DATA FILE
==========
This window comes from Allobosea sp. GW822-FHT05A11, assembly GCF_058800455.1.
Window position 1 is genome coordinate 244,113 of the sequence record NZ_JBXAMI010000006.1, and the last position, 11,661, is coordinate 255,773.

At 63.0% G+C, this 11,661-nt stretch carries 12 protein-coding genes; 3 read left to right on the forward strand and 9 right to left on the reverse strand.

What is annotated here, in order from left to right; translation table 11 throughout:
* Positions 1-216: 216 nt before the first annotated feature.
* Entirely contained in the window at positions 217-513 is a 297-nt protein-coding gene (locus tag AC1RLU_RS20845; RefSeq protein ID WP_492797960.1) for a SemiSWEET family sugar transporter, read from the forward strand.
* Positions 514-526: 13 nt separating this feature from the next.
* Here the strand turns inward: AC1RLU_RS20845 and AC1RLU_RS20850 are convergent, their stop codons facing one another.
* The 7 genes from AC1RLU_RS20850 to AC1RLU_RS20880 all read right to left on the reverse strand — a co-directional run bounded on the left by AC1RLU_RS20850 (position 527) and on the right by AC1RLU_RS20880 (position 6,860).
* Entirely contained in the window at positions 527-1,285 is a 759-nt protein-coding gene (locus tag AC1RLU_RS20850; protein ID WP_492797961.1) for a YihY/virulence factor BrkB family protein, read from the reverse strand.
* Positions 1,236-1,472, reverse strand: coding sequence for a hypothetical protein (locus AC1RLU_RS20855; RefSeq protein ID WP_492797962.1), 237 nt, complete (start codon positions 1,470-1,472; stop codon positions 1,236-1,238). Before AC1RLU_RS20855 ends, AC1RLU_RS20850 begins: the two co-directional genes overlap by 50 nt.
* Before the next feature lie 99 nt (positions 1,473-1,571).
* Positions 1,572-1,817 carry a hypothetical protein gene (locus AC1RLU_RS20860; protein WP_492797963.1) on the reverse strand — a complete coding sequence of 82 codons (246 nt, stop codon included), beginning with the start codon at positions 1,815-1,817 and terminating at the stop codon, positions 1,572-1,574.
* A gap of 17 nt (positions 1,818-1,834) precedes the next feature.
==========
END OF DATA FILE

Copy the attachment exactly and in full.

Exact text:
This window comes from Allobosea sp. GW822-FHT05A11, assembly GCF_058800455.1.
Window position 1 is genome coordinate 244,113 of the sequence record NZ_JBXAMI010000006.1, and the last position, 11,661, is coordinate 255,773.

At 63.0% G+C, this 11,661-nt stretch carries 12 protein-coding genes; 3 read left to right on the forward strand and 9 right to left on the reverse strand.

What is annotated here, in order from left to right; translation table 11 throughout:
* Positions 1-216: 216 nt before the first annotated feature.
* Entirely contained in the window at positions 217-513 is a 297-nt protein-coding gene (locus tag AC1RLU_RS20845; RefSeq protein ID WP_492797960.1) for a SemiSWEET family sugar transporter, read from the forward strand.
* Positions 514-526: 13 nt separating this feature from the next.
* Here the strand turns inward: AC1RLU_RS20845 and AC1RLU_RS20850 are convergent, their stop codons facing one another.
* The 7 genes from AC1RLU_RS20850 to AC1RLU_RS20880 all read right to left on the reverse strand — a co-directional run bounded on the left by AC1RLU_RS20850 (position 527) and on the right by AC1RLU_RS20880 (position 6,860).
* Entirely contained in the window at positions 527-1,285 is a 759-nt protein-coding gene (locus tag AC1RLU_RS20850; protein ID WP_492797961.1) for a YihY/virulence factor BrkB family protein, read from the reverse strand.
* Positions 1,236-1,472, reverse strand: coding sequence for a hypothetical protein (locus AC1RLU_RS20855; RefSeq protein ID WP_492797962.1), 237 nt, complete (start codon positions 1,470-1,472; stop codon positions 1,236-1,238). Before AC1RLU_RS20855 ends, AC1RLU_RS20850 begins: the two co-directional genes overlap by 50 nt.
* Before the next feature lie 99 nt (positions 1,473-1,571).
* Positions 1,572-1,817 carry a hypothetical protein gene (locus AC1RLU_RS20860; protein WP_492797963.1) on the reverse strand — a complete coding sequence of 82 codons (246 nt, stop codon included), beginning with the start codon at positions 1,815-1,817 and terminating at the stop codon, positions 1,572-1,574.
* A gap of 17 nt (positions 1,818-1,834) precedes the next feature.